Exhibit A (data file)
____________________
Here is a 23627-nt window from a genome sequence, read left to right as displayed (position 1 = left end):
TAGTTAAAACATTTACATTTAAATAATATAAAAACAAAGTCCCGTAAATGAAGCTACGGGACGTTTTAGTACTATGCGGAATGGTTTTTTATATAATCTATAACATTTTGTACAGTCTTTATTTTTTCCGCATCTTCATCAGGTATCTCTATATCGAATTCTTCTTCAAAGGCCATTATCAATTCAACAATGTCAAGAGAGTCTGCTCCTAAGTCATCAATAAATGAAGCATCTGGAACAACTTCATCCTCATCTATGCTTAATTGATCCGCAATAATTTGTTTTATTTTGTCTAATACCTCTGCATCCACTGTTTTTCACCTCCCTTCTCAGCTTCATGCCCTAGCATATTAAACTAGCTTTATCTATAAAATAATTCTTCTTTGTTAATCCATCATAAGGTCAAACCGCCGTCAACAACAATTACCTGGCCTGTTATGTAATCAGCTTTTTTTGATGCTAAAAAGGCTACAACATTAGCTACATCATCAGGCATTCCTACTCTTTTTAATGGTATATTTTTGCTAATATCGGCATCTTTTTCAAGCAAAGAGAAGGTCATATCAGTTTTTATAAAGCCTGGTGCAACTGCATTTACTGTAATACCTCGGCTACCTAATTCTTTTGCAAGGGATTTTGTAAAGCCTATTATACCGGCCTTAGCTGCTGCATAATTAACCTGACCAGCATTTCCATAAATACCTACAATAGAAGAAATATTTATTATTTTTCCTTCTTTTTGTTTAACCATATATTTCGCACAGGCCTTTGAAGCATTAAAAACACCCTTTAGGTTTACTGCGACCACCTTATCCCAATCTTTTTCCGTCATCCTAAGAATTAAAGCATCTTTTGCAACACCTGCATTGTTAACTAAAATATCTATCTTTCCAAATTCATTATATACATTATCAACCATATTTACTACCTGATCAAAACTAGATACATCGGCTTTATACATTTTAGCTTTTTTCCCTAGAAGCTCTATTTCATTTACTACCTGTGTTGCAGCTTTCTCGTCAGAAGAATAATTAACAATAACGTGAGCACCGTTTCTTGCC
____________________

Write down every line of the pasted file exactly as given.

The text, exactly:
Here is a 23627-nt window from a genome sequence, read left to right as displayed (position 1 = left end):
TAGTTAAAACATTTACATTTAAATAATATAAAAACAAAGTCCCGTAAATGAAGCTACGGGACGTTTTAGTACTATGCGGAATGGTTTTTTATATAATCTATAACATTTTGTACAGTCTTTATTTTTTCCGCATCTTCATCAGGTATCTCTATATCGAATTCTTCTTCAAAGGCCATTATCAATTCAACAATGTCAAGAGAGTCTGCTCCTAAGTCATCAATAAATGAAGCATCTGGAACAACTTCATCCTCATCTATGCTTAATTGATCCGCAATAATTTGTTTTATTTTGTCTAATACCTCTGCATCCACTGTTTTTCACCTCCCTTCTCAGCTTCATGCCCTAGCATATTAAACTAGCTTTATCTATAAAATAATTCTTCTTTGTTAATCCATCATAAGGTCAAACCGCCGTCAACAACAATTACCTGGCCTGTTATGTAATCAGCTTTTTTTGATGCTAAAAAGGCTACAACATTAGCTACATCATCAGGCATTCCTACTCTTTTTAATGGTATATTTTTGCTAATATCGGCATCTTTTTCAAGCAAAGAGAAGGTCATATCAGTTTTTATAAAGCCTGGTGCAACTGCATTTACTGTAATACCTCGGCTACCTAATTCTTTTGCAAGGGATTTTGTAAAGCCTATTATACCGGCCTTAGCTGCTGCATAATTAACCTGACCAGCATTTCCATAAATACCTACAATAGAAGAAATATTTATTATTTTTCCTTCTTTTTGTTTAACCATATATTTCGCACAGGCCTTTGAAGCATTAAAAACACCCTTTAGGTTTACTGCGACCACCTTATCCCAATCTTTTTCCGTCATCCTAAGAATTAAAGCATCTTTTGCAACACCTGCATTGTTAACTAAAATATCTATCTTTCCAAATTCATTATATACATTATCAACCATATTTACTACCTGATCAAAACTAGATACATCGGCTTTATACATTTTAGCTTTTTTCCCTAGAAGCTCTATTTCATTTACTACCTGTGTTGCAGCTTTCTCGTCAGAAGAATAATTAACAATAACGTGAGCACCGTTTCTTGCC